Value Inflation – the Trigger, not the Bullet

The direct addition of value inflation to the rate of price increases is quite small. The larger effect arises from secondary influences, in whose shaping human psychology plays an important part. These influences are triggered by the small value inflation component and its corollary, a slowing of the rate of net throughput increase relative to gross throughput increase. These secondary influences are self-reinforcing.

Expectations have been for decades and continue to be, that material living standards should continue to rise at a certain rate. Thus the effect of a slower rate of net throughput increase and an accompanying boost to the rate of price increases is to create pressure from the people to close the widening gap between expectations and reality.

Several developments can result.

  • Pressure for increased money wages, and increasing expertise and militancy of workers’ unions and associations, transfers money from profits and accumulated money capital to wages and salaries. The ratio of savings to total money income falls as more money is diverted to purchasing goods and services immediately.
  • The ratio of money borrowing to income rises as people try to make up the difference between what they can buy and what they think they ought to be able to buy.
  • Governments borrow more to meet rising public sector wages, welfare transfer payments, and construction and procurement costs without politically impossible tax increases.
  • The private sector borrows ever more to meet the ever increasing amount of investment required, because of the increasing difference between gross and net throughput, to structure each unit of goods and services and to improve technology so as partly to counteract the effect of wealth depletion.
  • With borrowing rising faster than saving, the rate of increase of the amount of money available for investment falls behind the rate of increase of borrowing demand.
  • True inflation is boosted because the number of money units available for spending on goods and services rises faster than the flow of goods and services, so ever fewer goods and services are commanded by the same number of money units.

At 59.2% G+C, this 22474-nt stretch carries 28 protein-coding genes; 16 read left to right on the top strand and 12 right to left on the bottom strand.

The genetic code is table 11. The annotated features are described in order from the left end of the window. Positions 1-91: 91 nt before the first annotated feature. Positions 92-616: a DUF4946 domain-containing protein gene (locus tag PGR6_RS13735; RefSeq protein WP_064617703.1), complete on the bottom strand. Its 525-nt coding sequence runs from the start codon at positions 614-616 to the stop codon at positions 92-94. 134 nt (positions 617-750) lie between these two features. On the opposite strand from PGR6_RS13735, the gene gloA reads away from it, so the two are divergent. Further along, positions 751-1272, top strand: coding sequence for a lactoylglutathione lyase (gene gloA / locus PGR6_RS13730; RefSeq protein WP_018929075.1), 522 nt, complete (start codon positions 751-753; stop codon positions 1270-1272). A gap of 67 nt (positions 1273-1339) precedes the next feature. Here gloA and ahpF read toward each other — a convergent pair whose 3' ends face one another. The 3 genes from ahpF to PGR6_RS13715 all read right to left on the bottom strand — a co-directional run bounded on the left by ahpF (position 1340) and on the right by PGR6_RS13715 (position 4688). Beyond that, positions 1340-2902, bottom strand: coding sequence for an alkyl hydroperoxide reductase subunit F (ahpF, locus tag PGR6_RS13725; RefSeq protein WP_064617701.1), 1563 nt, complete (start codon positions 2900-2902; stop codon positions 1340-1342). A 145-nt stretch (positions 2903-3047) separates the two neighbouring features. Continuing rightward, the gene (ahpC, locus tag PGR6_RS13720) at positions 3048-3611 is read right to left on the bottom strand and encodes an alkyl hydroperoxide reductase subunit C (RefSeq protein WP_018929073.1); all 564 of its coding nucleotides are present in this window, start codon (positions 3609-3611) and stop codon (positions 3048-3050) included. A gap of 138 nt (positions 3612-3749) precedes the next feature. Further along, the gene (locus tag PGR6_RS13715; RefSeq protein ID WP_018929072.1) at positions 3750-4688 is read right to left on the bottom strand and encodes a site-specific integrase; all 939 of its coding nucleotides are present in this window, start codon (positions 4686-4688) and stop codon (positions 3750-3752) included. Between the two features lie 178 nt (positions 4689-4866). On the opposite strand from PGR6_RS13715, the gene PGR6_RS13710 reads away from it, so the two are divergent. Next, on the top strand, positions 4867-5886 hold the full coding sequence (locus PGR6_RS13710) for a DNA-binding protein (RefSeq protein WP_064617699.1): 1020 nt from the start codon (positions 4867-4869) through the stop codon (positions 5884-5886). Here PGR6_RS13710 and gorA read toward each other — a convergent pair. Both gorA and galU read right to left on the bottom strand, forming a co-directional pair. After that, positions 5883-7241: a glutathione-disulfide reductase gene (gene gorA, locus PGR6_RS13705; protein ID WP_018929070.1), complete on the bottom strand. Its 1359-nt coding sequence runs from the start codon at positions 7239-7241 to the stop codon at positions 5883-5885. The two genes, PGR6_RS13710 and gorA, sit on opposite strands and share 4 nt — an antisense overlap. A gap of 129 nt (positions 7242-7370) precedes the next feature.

• Interest rates are forced up by growing pressure on loanable funds and by increased inflation.

If governments were to increase direct taxes as well as borrowing more, this would reduce take-home pay and people would then feel a need to borrow more. This upward pressure on borrowing would be worsened by downward pressure on savings. Increasing direct taxes through purchase tax or GSt or VAT would discourage consumption and borrowing while encouraging the accumulation of loanable funds in the form of savings and reducing the need for government borrowing. It would also slow resource depletion. More will be said on taxes in another post.

Implied in the last paragraph is the belief that people’s expenditure is to an important extent determined by what they think they ought to have rather than what they can afford.

The marginal efficiency of capital, a quantitative expression of business confidence and a function of expectations, falls because of rising inflation and interest rates. This puts downward pressure on investment in new ventures in economic activity, or new investment in existing ones.

Jobs are eliminated by money wages rising faster than the money value of goods and services being structured. The jobs made vacant are either neglected or done by fewer workers using greater mechanisation, more sophisticated structuring technology.

This job attrition is particularly marked at the lower end of the labour market, the lower skill and lower value jobs. Jobs and their loss will be discussed again in other posts.

Finally, the proportion of money flowing through the wages channel in the economy increases relative to the proportions flowing through the other channels. This moves the economy further away from the optimum proportionate flow status. What the optimum might be, varies depending on other factors. This subject will recur in future posts.

The effect of all these depressive influences is to reinforce themselves and each other by exacerbating the cause – living standards falling behind expectations.

So we have the “stagflation” of the 1970’s and early 1980’s – unemployment, interest rates, and the rate of price increases all high together due to the same seed cause – the conflict between the limits to the earth’s wealth on one hand and, on the other, the chase after the realisation of expectations of endless steady rates of throughput increase.

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